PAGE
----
Israeli news coverage of the events in Istanbul did not focus only on the personal dimension of the tragedy, but it devoted a great deal of the coverage and speculation to the strategic dimensions. The first moments after the blast started rather inauspiciously, with a leading official in President Recep Tayyip Erdogan's party tweeting that she wished all the Israelis in the attack had been killed. As the night went on, her tweet was deleted and word spread that she had been fired.

By late Saturday night, Turkish Prime Minister Ahmet Davutoglu sent a letter of condolence to Israeli Prime Minister Benjamin Netanyahu, specifically relating to the loss of Israeli life. Last night, news broke that Erdogan, long considered a foe of Israel, had written a similar letter to Israeli President Reuven Rivlin, stating: “I want to send my deepest condolences to the Israeli people and the families that lost their loved ones in this traitorous attack.”  

Israel and Turkey have been at odds since Israel’s interception of the Marmara, the Turkish ship, sent to attempt to break Israel’s blockade of Gaza in 2010.

Israel and Turkey had had a long history of close cooperation until the rise of Erdoğan’s Islamic party to power. Since then, the ties, which were the strongest example of military-to-military cooperation, have cooled considerably.

The strong economic interdependency between the two countries—which includes large numbers of Israeli tourists visiting Turkey every year and the fact that Turkish Airlines is the second-busiest carrier at Israel’s Ben Gurion Airport, surpassed only by the Israel’s National Carrier El Al—kept these ties from breaking completely.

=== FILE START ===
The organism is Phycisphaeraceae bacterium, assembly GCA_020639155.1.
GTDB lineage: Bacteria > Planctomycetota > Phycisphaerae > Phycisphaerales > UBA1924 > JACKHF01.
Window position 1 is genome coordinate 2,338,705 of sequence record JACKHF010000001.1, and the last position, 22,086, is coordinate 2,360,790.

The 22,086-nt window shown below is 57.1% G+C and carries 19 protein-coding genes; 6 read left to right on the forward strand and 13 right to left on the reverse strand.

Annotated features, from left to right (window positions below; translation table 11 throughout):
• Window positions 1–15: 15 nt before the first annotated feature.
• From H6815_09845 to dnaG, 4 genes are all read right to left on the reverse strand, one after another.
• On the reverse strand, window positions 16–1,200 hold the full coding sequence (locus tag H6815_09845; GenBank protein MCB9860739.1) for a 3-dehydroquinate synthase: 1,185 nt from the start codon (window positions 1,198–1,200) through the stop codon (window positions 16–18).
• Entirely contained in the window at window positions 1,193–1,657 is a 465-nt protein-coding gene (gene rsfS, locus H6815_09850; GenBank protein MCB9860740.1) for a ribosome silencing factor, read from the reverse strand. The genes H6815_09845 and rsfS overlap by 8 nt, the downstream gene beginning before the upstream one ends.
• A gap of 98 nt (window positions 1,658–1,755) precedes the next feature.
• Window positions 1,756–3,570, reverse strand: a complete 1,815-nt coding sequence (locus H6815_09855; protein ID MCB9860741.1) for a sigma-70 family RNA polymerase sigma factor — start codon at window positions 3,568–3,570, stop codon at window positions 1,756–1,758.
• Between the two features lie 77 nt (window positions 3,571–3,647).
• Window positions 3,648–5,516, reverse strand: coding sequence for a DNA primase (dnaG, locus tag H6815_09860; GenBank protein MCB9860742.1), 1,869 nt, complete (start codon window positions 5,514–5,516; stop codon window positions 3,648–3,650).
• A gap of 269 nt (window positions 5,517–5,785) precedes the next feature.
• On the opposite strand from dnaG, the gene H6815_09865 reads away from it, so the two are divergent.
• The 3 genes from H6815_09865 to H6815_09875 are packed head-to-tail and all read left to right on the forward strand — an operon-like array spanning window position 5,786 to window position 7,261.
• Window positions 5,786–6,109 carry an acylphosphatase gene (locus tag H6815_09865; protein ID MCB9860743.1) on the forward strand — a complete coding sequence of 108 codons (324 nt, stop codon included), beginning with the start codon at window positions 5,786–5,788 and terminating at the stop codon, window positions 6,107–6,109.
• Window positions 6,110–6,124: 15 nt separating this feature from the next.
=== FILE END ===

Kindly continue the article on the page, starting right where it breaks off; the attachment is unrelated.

In the past months, as Turkey has found itself in an ever more difficult geopolitical reality, attempts have been made for reconciliation with Israel. Speculation in the past few days has been widespread that the attack this past weekend will hasten that reconciliation.

While the bombing in Istanbul was the focus of most of the news over the weekend, two other events could end up having even greater impact. The local ISIS affiliate in the Sinai desert killed 23 Egyptian security personnel in a combined suicide bombing. And on Israel’s border with Syria on the Golan Heights, the loosely affiliated group Yarmouk Martyrs Brigade (LSY) has begun to attack other opposition groups there, in attempts to gain greater control of the Heights and the borders with Israel and Jordan.  

According to Daniel Nisman, security analyst of the Levantine Group, “LSY in the Golan has a few barriers, physical and non-physical, preventing it from carrying out sustained attacks against Israel, but the group may find it advantageous to stage a symbolic cross-border attack, particularly if it declares allegiance to ISIS and wants to do so ‘with a bang.’ But realistically, the group knows that provoking Israel may result in a military bombardment that could compromise its far more crucial goals of spreading control in the Deraa Province.”

On the bright side, on Monday morning Israelis were pleasantly surprised to find out that last night Israel had evacuated the last 17 Jews from war-torn Yemen.

Historian Marc Schulman is the editor of historycentral.com.